Robert Horton is a Scarecrow board member and a longtime film critic. He will be contributing a series of “critic’s notes” to the Scarecrow blog—a chance to highlight worthy films playing locally and connecting them to the riches of Scarecrow’s collection.
Winding down to Halloween proper now, so a grab-bag of items—a little Karloff, a little Esperanto, a little Oscar Wilde. Trick or treat? The Karloff note talks about one of the great man’s Val Lewton films, Isle of the Dead, which has a peculiar, almost Samuel Beckettian sense of waiting around for death to come. The Esperanto is that daft 1962 film Incubus, with William Shatner, which really does unfold entirely in the international language intended to promote world peace. The Wilde is a piece I wrote for my blog about The Picture of Dorian Gray, where I talk about the (quite interesting) 1945 film adaptation but also its appearance in one of Seattle’s early-1970s horror-movie showcases, a late-night series hosted by Dr. ZinGRRR (the horror-host persona of a legendary local radio deejay, Robert O. Smith). Mild-ish spoilers included.
Isle of the Dead
Val Lewton and Boris Karloff, on a Greek island in 1912, war and pestilence raging on the mainland. Karloff and reporter Marc Cramer leave the dead zone—persuasively summoned in a few shots of mangled bodies and smoking battlefield—to visit Karloff’s wife’s tomb on the island. Cajoled into spending the night by an antiquities scholar (Jason Robards, Sr.), they must stay when someone dies of plague. The house also has a spooky housekeeper, a young hottie (Ellen Drew) who may or may not be a vorlvolaka, a Greek mythical monster; a British consul (Alan Napier) and his invalid wife (the extremely unsettling Katherine Emery). The invalid has a fear of being buried alive, since she is prone to cataleptic states—and of course she ends up being carted off to the tomb; great revelation scene, as we hear her scratching away at the wood from inside. When she breaks out, she drifts around in a diaphanous gown, grabs an ancient trident, and stabs the peasant woman and Karloff with it.
Another good character: a philosophical Greek doctor (Ernst Dorian aka Deutsch), who perishes early on. The Karloff character, a general, holds no faith, but eventually becomes convinced that Drew is a vorvolaka, and pesters her until she has to sneak away with the reporter. They are all waiting for a sirocco, the wind that will blow the plague away, which results in a static but interesting idyll. The antiquarian has a little kettle in the backyard, to which he makes burned offerings to Hermes. A three-headed statue of Cereberus serves as an oft-seen totem. Some good windy, outdoor atmosphere, when Drew goes out walking and hears a strange birdcall and possibly a human voice. Not too suspenseful overall, but the air of civilized resignation is palpable, as people (except Karloff) meet their deaths with stoical acceptance. Mark Robson directed, in the house style, with some tone-deaf line readings. Karloff’s hair is gray and curly (cf. Bava’s Black Sabbath).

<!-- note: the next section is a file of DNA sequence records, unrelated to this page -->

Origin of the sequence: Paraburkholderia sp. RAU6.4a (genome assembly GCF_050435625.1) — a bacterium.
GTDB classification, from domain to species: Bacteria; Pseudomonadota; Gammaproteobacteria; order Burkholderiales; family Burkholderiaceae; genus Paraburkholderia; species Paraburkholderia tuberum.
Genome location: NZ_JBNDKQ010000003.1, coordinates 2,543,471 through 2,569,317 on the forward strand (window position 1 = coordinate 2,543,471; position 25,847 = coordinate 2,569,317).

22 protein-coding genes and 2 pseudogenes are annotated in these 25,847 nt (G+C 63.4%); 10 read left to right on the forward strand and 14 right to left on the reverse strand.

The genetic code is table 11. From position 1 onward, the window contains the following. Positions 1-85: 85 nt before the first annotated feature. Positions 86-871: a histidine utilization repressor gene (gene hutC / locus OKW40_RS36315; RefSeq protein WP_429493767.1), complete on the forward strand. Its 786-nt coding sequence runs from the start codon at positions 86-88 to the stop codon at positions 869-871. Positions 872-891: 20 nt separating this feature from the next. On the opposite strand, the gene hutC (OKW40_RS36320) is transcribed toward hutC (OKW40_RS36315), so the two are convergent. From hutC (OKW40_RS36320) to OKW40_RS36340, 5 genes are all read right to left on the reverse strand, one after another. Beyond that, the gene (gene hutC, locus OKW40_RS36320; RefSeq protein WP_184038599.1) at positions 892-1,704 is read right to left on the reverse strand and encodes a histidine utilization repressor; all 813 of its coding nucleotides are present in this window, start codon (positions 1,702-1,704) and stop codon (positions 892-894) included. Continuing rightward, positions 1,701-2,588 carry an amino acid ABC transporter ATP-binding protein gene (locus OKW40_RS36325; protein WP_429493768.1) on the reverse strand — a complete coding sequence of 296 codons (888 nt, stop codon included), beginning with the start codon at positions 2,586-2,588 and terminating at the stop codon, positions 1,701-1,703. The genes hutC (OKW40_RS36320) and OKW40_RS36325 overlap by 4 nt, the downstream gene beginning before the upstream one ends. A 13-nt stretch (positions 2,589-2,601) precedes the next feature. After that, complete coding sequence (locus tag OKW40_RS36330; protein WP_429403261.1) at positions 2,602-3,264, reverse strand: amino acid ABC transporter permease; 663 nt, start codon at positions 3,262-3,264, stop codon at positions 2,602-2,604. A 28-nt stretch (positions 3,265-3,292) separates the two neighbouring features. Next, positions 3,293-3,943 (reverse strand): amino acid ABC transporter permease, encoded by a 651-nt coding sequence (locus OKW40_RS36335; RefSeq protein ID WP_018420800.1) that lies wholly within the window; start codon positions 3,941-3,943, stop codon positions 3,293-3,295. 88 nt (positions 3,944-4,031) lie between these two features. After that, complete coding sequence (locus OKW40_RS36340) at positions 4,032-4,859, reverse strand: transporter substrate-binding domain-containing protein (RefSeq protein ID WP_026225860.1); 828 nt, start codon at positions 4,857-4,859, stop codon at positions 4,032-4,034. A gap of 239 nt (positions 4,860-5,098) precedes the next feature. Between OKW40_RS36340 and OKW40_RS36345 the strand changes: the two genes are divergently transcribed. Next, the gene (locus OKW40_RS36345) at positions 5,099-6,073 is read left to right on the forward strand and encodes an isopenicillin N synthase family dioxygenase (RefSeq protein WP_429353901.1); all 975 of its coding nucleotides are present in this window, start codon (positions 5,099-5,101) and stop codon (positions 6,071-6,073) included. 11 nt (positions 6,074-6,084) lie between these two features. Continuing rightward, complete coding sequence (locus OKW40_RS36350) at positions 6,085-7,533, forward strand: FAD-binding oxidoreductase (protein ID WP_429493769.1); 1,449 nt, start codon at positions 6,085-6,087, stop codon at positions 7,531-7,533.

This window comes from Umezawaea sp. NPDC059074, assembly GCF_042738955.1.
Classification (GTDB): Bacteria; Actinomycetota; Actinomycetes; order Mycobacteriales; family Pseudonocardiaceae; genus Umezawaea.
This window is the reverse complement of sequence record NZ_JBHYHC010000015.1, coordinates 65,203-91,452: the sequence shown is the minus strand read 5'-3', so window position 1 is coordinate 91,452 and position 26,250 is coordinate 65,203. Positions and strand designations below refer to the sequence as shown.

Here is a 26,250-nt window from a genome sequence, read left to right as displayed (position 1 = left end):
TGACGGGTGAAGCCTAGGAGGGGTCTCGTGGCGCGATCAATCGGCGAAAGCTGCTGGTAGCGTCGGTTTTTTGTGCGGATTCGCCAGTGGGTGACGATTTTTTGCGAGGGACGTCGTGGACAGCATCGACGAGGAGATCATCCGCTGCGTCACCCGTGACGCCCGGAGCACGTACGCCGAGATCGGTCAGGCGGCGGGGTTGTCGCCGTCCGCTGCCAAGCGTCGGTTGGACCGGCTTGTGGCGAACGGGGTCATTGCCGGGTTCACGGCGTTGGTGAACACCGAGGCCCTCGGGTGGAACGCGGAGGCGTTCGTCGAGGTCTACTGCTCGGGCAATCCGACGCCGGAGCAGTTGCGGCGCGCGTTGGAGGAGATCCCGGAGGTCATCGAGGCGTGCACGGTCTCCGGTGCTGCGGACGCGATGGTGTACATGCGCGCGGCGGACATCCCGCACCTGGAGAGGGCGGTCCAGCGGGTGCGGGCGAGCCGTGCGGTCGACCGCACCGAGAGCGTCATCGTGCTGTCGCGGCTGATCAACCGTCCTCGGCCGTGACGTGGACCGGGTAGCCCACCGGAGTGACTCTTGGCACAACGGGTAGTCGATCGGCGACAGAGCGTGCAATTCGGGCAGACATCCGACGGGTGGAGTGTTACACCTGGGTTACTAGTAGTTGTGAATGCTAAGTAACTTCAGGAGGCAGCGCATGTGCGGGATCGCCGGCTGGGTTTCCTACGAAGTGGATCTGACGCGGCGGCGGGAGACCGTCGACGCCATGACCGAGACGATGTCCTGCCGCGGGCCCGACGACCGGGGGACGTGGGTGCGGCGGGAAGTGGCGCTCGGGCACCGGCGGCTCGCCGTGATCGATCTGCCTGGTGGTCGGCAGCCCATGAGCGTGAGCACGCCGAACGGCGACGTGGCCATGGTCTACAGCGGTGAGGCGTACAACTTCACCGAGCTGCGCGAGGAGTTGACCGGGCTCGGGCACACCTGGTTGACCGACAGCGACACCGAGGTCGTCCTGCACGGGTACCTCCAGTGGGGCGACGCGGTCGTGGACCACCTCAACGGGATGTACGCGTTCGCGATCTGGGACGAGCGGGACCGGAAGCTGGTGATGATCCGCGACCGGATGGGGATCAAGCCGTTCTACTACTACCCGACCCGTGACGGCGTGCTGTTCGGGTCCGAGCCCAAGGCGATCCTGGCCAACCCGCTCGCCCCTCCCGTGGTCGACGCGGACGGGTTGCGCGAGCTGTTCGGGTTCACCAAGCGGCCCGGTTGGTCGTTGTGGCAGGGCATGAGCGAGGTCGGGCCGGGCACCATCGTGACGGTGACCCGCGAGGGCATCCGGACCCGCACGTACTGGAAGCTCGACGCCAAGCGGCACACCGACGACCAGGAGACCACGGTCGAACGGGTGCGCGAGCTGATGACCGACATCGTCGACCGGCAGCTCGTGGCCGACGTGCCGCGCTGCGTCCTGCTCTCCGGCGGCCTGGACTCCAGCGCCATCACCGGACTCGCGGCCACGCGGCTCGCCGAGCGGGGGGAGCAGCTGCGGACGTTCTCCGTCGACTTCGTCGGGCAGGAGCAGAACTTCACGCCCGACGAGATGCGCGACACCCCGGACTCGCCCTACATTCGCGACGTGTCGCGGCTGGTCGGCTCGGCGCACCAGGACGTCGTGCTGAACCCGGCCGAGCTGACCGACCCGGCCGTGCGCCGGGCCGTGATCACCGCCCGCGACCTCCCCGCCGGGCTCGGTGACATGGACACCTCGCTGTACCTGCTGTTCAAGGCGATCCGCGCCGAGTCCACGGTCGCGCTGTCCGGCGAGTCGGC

Only movie shot in Esperanto, 1965, with William Shatner. If that’s not enough to recommend it, and of course it is, Incubus was shot by Conrad Hall, and the black-and-white images are truly stunning—a lot of Val Lewton, a lot of Ingmar Bergman. The story itself is almost certainly influenced by the Bergman of Seventh Seal and Virgin Spring, and the language makes it sound arty and European.
Succubi lure sinners to their deaths in some vague oceanside landscape, but one such siren (Allyson Ames) wants to corrupt a pure man—that’s Shatner, just returned from a war. He leaves his hauntingly gorgeous sister (Ann Atmar) to go off with the vixen, who later summons up the incubus from the earth. Much daffy good-evil stuff and a lot of fantastic lighting later, Shatner crawls mortally wounded to a church, bringing the girl with him, but not before she is apparently raped by the Incubus in the form of a goat. Final shot is a freeze-frame solarized image of the goat’s head.
Great longshot: the Incubus emerges across a dark hillside, his arms spread, stops in his tracks, and gives the arms a sudden jerk—freaky. He is played by Milos Milos; a year after filming, he killed his girlfriend (Mickey Rooney’s estranged wife) and himself. Ann Atmar killed herself after filming ended, leading to the official “Incubus curse.” (On the commentary track for the DVD, Shatner insists the curse was laid by a hippie wandering around the Big Sur set, after having been roughly treated by the crew. He also says the shooting was conducted in Esperanto.) Written and directed by Leslie Stevens, of Outer Limits fame. He captures some Bergmanesque compositions—two women’s faces side by side in the frame—a year before Persona. There’s a brief topless shot during a demonic rite that probably got cut in the U.S. Also great 60s-style credits, a la the Corman pictures of the time. Pretty flabbergasting movie.
Robert Horton, the longtime reviewer for the Daily Herald and Seattle Weekly, is a member of the National Society of Film Critics.